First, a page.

A standard ML compiler

  • Andrew W. Appel
  • David B. MacQueen
Conference paper
Part of the Lecture Notes in Computer Science book series (LNCS, volume 274)


Standard ML is a major revision of earlier dialects of the functional language ML. We describe the first compiler written for Standard ML in Standard ML. The compiler incorporates a number of novel features and techniques, and is probably the largest system written to date in Standard ML.

Great attention was paid to modularity in the construction of the compiler, leading to a successful large-scale test of the modular capabilities of Standard ML. The front end is useful for purposes other than compilation, and the back end is easily retargetable (we have code generators for the VAX and MC68020). The module facilities of Standard ML were taken into account early in the design of the compiler, and they particularly influenced the environment management component of the front end. For example, the symbol table structure is designed for fast access to opened structures.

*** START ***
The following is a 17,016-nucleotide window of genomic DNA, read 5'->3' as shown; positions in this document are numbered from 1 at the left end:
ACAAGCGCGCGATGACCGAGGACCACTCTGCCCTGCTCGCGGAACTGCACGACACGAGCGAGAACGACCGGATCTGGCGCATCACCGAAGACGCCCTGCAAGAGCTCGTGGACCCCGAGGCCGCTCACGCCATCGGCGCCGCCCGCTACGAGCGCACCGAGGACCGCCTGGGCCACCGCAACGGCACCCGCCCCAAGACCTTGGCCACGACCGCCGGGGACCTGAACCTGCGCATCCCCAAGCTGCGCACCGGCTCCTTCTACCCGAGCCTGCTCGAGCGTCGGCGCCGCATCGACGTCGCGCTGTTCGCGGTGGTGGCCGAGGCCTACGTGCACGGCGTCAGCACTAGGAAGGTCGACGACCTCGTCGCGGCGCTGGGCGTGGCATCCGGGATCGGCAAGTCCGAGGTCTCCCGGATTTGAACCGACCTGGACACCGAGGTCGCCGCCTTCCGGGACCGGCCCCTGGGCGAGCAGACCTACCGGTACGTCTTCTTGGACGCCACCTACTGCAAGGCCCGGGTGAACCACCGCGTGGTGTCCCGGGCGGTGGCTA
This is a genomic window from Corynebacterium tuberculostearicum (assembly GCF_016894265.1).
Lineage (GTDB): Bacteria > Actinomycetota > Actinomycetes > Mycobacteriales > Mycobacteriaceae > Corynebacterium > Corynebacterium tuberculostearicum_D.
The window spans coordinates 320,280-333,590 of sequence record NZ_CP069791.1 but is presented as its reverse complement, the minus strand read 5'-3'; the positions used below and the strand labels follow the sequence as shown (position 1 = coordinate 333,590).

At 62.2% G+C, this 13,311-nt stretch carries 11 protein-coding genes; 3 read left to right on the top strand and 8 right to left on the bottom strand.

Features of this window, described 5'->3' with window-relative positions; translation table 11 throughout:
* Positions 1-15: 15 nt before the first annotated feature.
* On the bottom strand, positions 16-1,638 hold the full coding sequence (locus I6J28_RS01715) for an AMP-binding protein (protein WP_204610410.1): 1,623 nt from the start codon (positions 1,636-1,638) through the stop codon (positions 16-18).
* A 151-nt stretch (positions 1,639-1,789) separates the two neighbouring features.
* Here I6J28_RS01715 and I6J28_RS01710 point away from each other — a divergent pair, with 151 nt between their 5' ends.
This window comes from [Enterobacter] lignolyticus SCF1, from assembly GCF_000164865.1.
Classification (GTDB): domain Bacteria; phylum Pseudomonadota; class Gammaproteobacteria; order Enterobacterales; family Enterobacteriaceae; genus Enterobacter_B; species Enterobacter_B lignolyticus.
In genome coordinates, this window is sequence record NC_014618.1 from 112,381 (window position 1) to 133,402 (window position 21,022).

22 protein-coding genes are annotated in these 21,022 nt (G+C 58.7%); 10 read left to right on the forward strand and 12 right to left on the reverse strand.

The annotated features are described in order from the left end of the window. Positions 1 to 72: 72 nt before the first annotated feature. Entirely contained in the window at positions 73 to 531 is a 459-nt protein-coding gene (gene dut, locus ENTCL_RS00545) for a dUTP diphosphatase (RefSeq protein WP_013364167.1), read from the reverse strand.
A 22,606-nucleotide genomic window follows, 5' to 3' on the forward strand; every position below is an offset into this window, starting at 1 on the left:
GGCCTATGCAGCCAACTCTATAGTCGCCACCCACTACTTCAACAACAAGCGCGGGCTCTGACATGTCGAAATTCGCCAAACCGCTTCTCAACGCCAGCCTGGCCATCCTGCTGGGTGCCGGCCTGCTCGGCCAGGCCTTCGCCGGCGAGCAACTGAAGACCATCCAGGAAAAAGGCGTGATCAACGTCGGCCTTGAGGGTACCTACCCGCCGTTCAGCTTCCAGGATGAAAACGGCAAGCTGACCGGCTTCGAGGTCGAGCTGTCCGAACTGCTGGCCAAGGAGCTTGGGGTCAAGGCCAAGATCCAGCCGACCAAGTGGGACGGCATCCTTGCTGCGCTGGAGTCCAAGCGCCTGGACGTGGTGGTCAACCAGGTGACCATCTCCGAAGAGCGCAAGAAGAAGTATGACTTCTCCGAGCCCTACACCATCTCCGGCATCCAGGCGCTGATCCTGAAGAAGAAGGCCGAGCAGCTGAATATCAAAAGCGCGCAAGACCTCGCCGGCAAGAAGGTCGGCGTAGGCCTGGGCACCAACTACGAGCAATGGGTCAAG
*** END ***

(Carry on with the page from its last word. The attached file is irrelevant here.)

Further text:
The front end of the compiler is a single phase that integrates parsing, environment management, and type checking. The middle end uses a sophisticated decision tree scheme to produce efficient pattern matching code for functions and case expressions. The abstract syntax produced by the front end is translated into a simple lambda-calculus-based intermediate representation that lends itself to easy case analysis and optimization in the code generator. Special care was taken in designing the runtime data structures for fast allocation and garbage collection.

We describe the overall organization of the compiler and present some of the data representations and algorithms used in its various phases. We conclude with some lessons learned about the ML language itself and about compilers for modern functional languages.


Abstract Syntax Abstract Machine Runtime System Exception Handler Functional Language 
These keywords were added by machine and not by the authors. This process is experimental and the keywords may be updated as the learning algorithm improves.


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Copyright information

© Springer-Verlag Berlin Heidelberg 1987

Authors and Affiliations

  • Andrew W. Appel
    • 1
  • David B. MacQueen
    • 2
  1. 1.Dept. of Computer SciencePrinceton UniversityPrinceton
  2. 2.AT & T Bell LaboratoriesMurray Hill

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